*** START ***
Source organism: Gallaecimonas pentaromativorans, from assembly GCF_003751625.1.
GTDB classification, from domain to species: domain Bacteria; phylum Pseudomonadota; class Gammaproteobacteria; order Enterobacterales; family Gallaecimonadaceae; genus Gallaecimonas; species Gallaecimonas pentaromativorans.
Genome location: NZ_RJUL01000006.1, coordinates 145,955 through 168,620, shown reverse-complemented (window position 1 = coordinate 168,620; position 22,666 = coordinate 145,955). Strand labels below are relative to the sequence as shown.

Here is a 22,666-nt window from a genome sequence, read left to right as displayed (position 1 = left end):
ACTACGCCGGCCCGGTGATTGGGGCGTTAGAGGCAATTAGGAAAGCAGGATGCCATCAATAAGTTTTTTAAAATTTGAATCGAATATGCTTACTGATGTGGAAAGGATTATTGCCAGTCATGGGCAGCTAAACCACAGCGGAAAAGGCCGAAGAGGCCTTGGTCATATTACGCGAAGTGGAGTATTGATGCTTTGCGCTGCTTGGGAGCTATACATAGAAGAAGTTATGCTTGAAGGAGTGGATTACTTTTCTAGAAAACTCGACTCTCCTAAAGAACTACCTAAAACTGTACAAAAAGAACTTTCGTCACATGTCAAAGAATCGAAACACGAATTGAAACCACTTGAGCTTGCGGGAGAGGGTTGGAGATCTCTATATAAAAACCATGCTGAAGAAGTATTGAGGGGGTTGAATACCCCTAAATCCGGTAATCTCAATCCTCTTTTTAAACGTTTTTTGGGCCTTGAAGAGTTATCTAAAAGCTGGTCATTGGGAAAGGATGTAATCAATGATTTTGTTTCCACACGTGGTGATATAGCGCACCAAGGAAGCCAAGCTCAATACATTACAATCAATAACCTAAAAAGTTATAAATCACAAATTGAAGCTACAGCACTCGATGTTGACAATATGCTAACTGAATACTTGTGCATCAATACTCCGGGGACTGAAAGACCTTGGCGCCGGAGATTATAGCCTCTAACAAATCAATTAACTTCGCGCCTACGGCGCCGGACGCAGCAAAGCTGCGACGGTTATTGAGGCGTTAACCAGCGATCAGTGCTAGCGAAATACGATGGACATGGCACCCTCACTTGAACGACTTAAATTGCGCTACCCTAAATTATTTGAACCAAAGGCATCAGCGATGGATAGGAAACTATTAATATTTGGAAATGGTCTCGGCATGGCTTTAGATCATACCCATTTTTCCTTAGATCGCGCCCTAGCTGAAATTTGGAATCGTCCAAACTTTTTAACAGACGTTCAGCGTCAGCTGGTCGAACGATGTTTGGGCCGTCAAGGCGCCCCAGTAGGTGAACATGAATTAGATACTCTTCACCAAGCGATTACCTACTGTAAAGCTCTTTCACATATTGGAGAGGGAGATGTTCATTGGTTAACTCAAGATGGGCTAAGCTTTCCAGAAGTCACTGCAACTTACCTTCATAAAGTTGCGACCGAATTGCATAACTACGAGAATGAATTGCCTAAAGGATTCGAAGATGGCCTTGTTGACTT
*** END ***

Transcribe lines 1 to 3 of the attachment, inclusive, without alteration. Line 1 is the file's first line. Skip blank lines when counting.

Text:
Source organism: Gallaecimonas pentaromativorans, from assembly GCF_003751625.1.
GTDB classification, from domain to species: domain Bacteria; phylum Pseudomonadota; class Gammaproteobacteria; order Enterobacterales; family Gallaecimonadaceae; genus Gallaecimonas; species Gallaecimonas pentaromativorans.
Genome location: NZ_RJUL01000006.1, coordinates 145,955 through 168,620, shown reverse-complemented (window position 1 = coordinate 168,620; position 22,666 = coordinate 145,955). Strand labels below are relative to the sequence as shown.